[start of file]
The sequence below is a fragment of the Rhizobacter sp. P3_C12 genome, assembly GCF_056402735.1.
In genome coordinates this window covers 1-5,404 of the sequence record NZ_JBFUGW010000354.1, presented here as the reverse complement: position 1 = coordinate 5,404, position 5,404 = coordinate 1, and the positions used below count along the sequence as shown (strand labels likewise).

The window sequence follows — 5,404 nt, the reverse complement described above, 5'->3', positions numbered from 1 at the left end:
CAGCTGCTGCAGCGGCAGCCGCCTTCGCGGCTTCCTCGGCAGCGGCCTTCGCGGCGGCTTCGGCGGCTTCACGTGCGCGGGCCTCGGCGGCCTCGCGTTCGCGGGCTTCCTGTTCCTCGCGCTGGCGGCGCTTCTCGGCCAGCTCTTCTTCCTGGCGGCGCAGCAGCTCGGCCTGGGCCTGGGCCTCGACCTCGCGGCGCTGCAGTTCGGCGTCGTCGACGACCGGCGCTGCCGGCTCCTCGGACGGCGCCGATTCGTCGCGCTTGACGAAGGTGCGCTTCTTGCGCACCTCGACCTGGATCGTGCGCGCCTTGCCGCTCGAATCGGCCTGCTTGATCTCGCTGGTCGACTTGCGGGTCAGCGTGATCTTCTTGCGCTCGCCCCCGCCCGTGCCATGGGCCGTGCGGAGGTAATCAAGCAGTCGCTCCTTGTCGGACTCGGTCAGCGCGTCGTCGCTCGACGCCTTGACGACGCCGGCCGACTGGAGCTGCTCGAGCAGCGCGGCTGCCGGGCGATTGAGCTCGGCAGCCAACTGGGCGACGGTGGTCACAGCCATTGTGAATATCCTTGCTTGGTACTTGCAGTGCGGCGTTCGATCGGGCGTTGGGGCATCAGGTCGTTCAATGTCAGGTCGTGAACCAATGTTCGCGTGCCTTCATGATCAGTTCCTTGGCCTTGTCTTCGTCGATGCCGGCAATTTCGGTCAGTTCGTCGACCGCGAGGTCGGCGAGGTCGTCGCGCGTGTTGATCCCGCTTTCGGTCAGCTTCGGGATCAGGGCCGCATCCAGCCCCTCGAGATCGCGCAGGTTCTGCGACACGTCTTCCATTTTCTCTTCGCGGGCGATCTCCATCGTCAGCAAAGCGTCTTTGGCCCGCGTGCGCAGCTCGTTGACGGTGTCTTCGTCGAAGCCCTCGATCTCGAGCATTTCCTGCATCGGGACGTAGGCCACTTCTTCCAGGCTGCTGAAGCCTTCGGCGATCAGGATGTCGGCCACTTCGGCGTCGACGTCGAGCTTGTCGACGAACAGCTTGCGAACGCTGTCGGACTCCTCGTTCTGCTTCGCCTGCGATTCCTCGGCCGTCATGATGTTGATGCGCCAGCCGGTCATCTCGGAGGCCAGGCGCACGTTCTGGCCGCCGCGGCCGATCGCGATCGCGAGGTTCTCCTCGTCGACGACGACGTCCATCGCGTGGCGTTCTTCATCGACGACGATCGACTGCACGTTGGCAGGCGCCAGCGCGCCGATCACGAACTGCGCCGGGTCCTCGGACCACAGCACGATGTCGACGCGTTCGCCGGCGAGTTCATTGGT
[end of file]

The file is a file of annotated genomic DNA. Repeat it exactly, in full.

The sequence below is a fragment of the Rhizobacter sp. P3_C12 genome, assembly GCF_056402735.1.
In genome coordinates this window covers 1-5,404 of the sequence record NZ_JBFUGW010000354.1, presented here as the reverse complement: position 1 = coordinate 5,404, position 5,404 = coordinate 1, and the positions used below count along the sequence as shown (strand labels likewise).

The window sequence follows — 5,404 nt, the reverse complement described above, 5'->3', positions numbered from 1 at the left end:
CAGCTGCTGCAGCGGCAGCCGCCTTCGCGGCTTCCTCGGCAGCGGCCTTCGCGGCGGCTTCGGCGGCTTCACGTGCGCGGGCCTCGGCGGCCTCGCGTTCGCGGGCTTCCTGTTCCTCGCGCTGGCGGCGCTTCTCGGCCAGCTCTTCTTCCTGGCGGCGCAGCAGCTCGGCCTGGGCCTGGGCCTCGACCTCGCGGCGCTGCAGTTCGGCGTCGTCGACGACCGGCGCTGCCGGCTCCTCGGACGGCGCCGATTCGTCGCGCTTGACGAAGGTGCGCTTCTTGCGCACCTCGACCTGGATCGTGCGCGCCTTGCCGCTCGAATCGGCCTGCTTGATCTCGCTGGTCGACTTGCGGGTCAGCGTGATCTTCTTGCGCTCGCCCCCGCCCGTGCCATGGGCCGTGCGGAGGTAATCAAGCAGTCGCTCCTTGTCGGACTCGGTCAGCGCGTCGTCGCTCGACGCCTTGACGACGCCGGCCGACTGGAGCTGCTCGAGCAGCGCGGCTGCCGGGCGATTGAGCTCGGCAGCCAACTGGGCGACGGTGGTCACAGCCATTGTGAATATCCTTGCTTGGTACTTGCAGTGCGGCGTTCGATCGGGCGTTGGGGCATCAGGTCGTTCAATGTCAGGTCGTGAACCAATGTTCGCGTGCCTTCATGATCAGTTCCTTGGCCTTGTCTTCGTCGATGCCGGCAATTTCGGTCAGTTCGTCGACCGCGAGGTCGGCGAGGTCGTCGCGCGTGTTGATCCCGCTTTCGGTCAGCTTCGGGATCAGGGCCGCATCCAGCCCCTCGAGATCGCGCAGGTTCTGCGACACGTCTTCCATTTTCTCTTCGCGGGCGATCTCCATCGTCAGCAAAGCGTCTTTGGCCCGCGTGCGCAGCTCGTTGACGGTGTCTTCGTCGAAGCCCTCGATCTCGAGCATTTCCTGCATCGGGACGTAGGCCACTTCTTCCAGGCTGCTGAAGCCTTCGGCGATCAGGATGTCGGCCACTTCGGCGTCGACGTCGAGCTTGTCGACGAACAGCTTGCGAACGCTGTCGGACTCCTCGTTCTGCTTCGCCTGCGATTCCTCGGCCGTCATGATGTTGATGCGCCAGCCGGTCATCTCGGAGGCCAGGCGCACGTTCTGGCCGCCGCGGCCGATCGCGATCGCGAGGTTCTCCTCGTCGACGACGACGTCCATCGCGTGGCGTTCTTCATCGACGACGATCGACTGCACGTTGGCAGGCGCCAGCGCGCCGATCACGAACTGCGCCGGGTCCTCGGACCACAGCACGATGTCGACGCGTTCGCCGGCGAGTTCATTGGT